Peace Corps Uganda

You sign up for Peace Corps and you think you’re going to save the world. You start Peace Corps and you think you’re going to save a country. You get to site and you think you’re going to save your village. Each day you realize that it is the interactions with various individuals, even just one, throughout your service that mean the most
—  “A kind soul with a broken sole”:

“This picture was taken just outside of Fort Portal, Uganda. In my community, dogs are not pets but I chose to raise a puppy. Often times, community members would exclaim in suprise on how my dog walked on a leash, or sat on command, and how she was so "fat”. One day, I came home and found that my landlady had introduced a new puppy to our compound. The dog was wearing a “collar” made of a piece of wire and a corn cob painted red. I realized that day, that even if I did nothing else in my community, my presence makes a difference. Over two years, I saw behavior towards dogs change. People started feeding dogs and strays. Community members were seen walking dogs on “leashes” and kids played with their dogs. It’s very rewarding to see this positive behavior. It was also amusing when my landlady tried to trade the dog shown in this picture for mine.” - Peace Corps Volunteer Tiffany Tai

“These students attend the primary school where I work as a literacy specialist within the Primary Literacy Project of Uganda Peace Corps. Every single student in my school had a book in his or her hand and it warmed my heart to see the joy on their faces. Book by book we are bringing a reading culture to Uganda.” - Peace Corps Volunteer Sandra Mattison


It is easy to romanticize a life with limited connectivity: candles, campfires and conversations. And how creative of the Ugandans to keep their insulin floating in a ceramic pot buried in the dirt. But the reality is that the only difference between the boy in southwest Uganda and the boy in anytown, USA is one was born powerless, the other empowered at birth. The Oxford dictionary defines power as “the ability or capacity to do something.” It is how things get done.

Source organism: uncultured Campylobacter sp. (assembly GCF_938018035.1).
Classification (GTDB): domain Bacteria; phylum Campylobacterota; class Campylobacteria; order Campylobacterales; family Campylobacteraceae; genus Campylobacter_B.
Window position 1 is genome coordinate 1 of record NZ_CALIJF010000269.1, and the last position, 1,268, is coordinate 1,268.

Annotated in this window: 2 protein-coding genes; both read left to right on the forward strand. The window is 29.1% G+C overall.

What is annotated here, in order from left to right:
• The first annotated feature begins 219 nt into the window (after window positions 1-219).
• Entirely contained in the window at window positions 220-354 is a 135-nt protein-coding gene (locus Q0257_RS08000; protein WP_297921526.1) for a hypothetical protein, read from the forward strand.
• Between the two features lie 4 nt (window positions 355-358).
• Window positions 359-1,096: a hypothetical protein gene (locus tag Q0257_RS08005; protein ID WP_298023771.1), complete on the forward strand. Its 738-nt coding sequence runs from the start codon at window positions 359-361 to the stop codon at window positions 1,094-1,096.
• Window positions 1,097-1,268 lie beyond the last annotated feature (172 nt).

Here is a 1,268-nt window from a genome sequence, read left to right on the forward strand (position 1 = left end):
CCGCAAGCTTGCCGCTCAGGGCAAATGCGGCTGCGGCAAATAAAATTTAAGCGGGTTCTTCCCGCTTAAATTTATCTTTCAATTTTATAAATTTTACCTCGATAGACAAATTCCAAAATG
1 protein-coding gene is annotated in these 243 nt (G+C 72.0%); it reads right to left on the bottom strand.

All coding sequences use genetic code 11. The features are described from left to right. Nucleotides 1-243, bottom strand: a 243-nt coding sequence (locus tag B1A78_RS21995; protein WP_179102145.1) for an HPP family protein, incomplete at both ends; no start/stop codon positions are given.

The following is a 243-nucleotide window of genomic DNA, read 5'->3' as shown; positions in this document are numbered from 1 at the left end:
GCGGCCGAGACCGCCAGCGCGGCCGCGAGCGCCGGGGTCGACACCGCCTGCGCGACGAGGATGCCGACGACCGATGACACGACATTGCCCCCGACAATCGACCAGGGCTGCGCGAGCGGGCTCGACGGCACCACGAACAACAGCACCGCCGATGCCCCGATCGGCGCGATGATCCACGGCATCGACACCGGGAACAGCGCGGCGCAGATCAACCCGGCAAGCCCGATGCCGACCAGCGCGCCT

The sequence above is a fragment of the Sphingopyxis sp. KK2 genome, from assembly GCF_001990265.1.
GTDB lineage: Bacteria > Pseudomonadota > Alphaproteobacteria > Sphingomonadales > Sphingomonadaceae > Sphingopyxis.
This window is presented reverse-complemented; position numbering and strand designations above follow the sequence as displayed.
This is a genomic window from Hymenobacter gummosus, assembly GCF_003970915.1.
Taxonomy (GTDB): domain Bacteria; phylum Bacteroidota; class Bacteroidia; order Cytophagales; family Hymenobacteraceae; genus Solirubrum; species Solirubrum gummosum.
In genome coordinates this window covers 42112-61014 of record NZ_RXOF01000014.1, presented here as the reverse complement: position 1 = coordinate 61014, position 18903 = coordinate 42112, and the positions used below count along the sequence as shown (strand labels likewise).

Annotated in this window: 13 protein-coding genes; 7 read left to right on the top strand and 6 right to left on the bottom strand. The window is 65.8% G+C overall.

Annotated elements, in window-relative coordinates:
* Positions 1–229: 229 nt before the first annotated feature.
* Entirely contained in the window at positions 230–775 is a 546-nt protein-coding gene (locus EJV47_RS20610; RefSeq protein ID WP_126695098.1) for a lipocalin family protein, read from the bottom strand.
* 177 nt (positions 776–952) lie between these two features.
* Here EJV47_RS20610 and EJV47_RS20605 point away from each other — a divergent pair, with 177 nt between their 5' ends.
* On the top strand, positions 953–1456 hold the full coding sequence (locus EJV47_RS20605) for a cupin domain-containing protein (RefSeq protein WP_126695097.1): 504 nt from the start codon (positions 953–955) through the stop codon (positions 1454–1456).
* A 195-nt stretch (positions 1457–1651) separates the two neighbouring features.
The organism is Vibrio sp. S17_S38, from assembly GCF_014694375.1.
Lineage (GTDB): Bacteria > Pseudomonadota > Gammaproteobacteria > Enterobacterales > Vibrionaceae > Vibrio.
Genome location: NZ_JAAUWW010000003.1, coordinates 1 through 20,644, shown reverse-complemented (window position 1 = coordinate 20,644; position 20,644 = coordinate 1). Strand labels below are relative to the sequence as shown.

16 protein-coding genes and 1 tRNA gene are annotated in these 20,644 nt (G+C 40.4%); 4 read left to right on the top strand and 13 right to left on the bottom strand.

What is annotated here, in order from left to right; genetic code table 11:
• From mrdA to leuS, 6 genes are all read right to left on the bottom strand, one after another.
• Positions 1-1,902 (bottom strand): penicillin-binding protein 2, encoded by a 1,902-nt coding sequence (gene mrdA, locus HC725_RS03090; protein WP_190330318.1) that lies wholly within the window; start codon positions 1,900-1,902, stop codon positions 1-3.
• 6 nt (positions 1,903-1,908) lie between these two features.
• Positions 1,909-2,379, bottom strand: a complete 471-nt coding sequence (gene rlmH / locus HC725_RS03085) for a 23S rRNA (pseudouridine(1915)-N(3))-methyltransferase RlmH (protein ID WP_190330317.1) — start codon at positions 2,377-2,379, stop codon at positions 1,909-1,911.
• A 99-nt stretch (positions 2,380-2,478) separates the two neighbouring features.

Picture this: A tale of two babies -

Farida. 10 years old. Future policewoman. // “I hear a soft knock outside my classroom door today and there stands one of my reading intervention pupils. She wants to practice writing her name and soon we got to talking. She gazes at me, smiles, and says that she feels most beautiful when wearing her hijab. I have her put it on to show me and she was clearly correct. She giggles and asks if I will go to mosque with her one day; I happily comply but only if she lets me borrow her "smartest” hijab. We pinky promise and she continues writing her name over and over again with a joyful grin across her face. I think I made a new friend today.” - @PeaceCorps Volunteer Kelsey Sabo
#peacecorps #eid #eidmubarak #culture #uganda #africa #girl #explore #travel via Instagram

“I took this photo during the Northern Camp BUILD (Boys of Uganda in Leadership and Development) in the middle of the week on April 6, 2014. In the middle of playing with a hula hoop from a base pack kit, the camper looked out towards the incoming storm clouds and I snapped the picture. I imagine him taking a brief moment to see further than he physically saw into the distance.”

There are 154 volunteers in Uganda working with their communities on projects in English education, agriculture and health, including volunteers in the Global Health Service Partnership program. More than 1,405 Peace Corps volunteers have served in Uganda since the program was established in 1964.

This picture, taken in April 2013 in Uganda, shows villagers registering for long-lasting, insecticide-treated malaria bed nets. The SPA grant-funded project, called “No More Malaria!: Village Drama Outreach, Podcasting and Programming for World Malaria Month 2013,” was led by returned Volunteer Chelsea Milko in partnership with her host organization, Radio Pacis.

The project empowered 2,500 people in four rural West Nile villages with a life-saving malaria prevention information presented in the form of a live-acted Lugbara language drama, malaria bed net repair races, malaria jeopardy games, selection of malaria ambassadors and distribution of 450 nets. In addition, an English-language recorded version of the drama was distributed to all Peace Corps Uganda Volunteers and played on nine radio stations reaching 12 million listeners across Uganda and parts of DRC and South Sudan. Chelsea also delivered malaria sessions to 50 radio presenters and journalists about malaria behavior change programming.

- Peace Corps Community Development Volunteer Chelsea Milko